Wednesday, April 28, 2010

Mowing the grass

Do you remember, waaaay back in March of 2006 when I sent letters to my dad's second wife and her son (who was living with them with his 4 year old daughter) warning them about my dad? Maybe not. Well, I was completely terrified at the time, thinking (quite seriously, even though I knew it was unlikely) that my dad would come to Seattle, find me, and kill me. At the same time, my right shoulder started hurting very badly, to the point where I could barely lift my arm. This wasn't the first time I'd had shoulder problems, far from it. I had pain and limited movement in that shoulder since I was 17 and my dad threw me against a wall, flinging me by my right arm. The ongoing discomfort was something I just lived with, just like many of the struggles I had accepted as just a normal part of my life even though they would not be normal for most people. Periodically, I went to doctors and tried to get some help with the anxiety, sleep problems, migraines, digestive distress, flashbacks, panic attacks, etc. Sometimes the doctors tried to help out in small ways, some were dismissive, and some just didn't seem to get it. My shoulder pain has a clear physical cause (yet it wasn't treated), and the other problems are symptoms of PTSD. It wasn't until recently that I started finding doctors and other professionals who acknowledged PTSD as an actual disorder that could be treated.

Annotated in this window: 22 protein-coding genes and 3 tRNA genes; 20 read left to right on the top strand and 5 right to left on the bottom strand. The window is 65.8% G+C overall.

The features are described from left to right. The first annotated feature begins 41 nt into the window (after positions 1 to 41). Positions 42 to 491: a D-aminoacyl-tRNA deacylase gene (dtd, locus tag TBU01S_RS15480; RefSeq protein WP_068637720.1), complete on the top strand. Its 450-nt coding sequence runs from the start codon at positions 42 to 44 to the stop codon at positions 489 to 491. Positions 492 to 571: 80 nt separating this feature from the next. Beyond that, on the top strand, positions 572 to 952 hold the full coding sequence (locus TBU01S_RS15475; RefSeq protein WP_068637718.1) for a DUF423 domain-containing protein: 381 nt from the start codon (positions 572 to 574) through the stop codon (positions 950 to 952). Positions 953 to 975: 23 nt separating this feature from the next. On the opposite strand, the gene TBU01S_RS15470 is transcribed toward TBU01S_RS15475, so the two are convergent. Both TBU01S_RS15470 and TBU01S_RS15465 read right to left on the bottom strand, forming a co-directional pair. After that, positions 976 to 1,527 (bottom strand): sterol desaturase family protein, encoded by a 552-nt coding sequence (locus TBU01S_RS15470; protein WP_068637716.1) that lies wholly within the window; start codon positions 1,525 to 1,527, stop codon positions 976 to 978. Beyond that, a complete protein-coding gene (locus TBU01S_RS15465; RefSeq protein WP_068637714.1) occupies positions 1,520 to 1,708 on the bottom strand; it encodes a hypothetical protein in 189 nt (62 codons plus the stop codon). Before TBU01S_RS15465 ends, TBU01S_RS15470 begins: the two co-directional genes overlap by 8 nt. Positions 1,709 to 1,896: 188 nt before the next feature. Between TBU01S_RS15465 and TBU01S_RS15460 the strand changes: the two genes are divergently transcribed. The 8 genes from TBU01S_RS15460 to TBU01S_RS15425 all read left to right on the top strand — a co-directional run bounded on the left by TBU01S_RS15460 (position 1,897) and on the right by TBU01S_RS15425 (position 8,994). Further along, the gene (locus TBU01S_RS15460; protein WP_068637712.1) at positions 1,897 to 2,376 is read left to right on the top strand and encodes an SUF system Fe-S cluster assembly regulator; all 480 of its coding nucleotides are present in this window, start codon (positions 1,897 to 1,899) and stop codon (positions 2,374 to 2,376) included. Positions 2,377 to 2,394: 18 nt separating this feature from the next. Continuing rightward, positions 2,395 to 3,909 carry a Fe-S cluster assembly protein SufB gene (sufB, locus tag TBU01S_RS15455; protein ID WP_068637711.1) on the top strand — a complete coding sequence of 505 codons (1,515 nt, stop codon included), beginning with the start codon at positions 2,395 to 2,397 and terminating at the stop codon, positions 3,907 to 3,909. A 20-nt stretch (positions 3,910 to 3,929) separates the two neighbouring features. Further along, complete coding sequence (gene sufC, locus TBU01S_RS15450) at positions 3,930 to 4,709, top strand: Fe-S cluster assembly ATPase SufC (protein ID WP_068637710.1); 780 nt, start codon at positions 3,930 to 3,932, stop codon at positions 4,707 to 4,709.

I've been going to physical therapy for my knee, and one day I noticed someone getting their shoulder worked on. While my physical therapist is rubbing out my knee, I usually make small talk with her (and not so small talk. I told her that my dad was physically abusive and that I have PTSD. She tells me about her new baby, and grills me about whether my boyfriend is "the one".) I mentioned to her that I had ongoing discomfort in my shoulder, and wondered out loud if physical therapy might help. Of course, as a physical therapist, she figured she could help. "Just make an appointment with your doctor," she told me. "See if she'll give you a prescription for PT and then I'll be able to do an assessment."

Easier said than done. This was at least a month ago, and I kept putting it off. My doctor is completely wonderful, but I dread going to the doctor. It's because my mom would drag me to doctors all through my childhood. I think in part it was the only way she knew how to take care of me, and also because it was a way of deflecting the real problems in our family, and the real problem with me, which was that I was being abused. Instead, she acted like I was some kind of sickly, fragile child who's problems could be solved with medication (rather than GETTING ME THE HELL OUT OF AN ABUSIVE HOME). This was silly, because I was the girl in the neighborhood playing sports with the boys and staying outside in the dirt as long as possible. I was far from fragile, especially considering the physical abuse I took. When I really needed medical attention, like when I had physical injuries, my mom would never take me to the doctor in a million years. It would raise the kind of questions she was trying to avoid.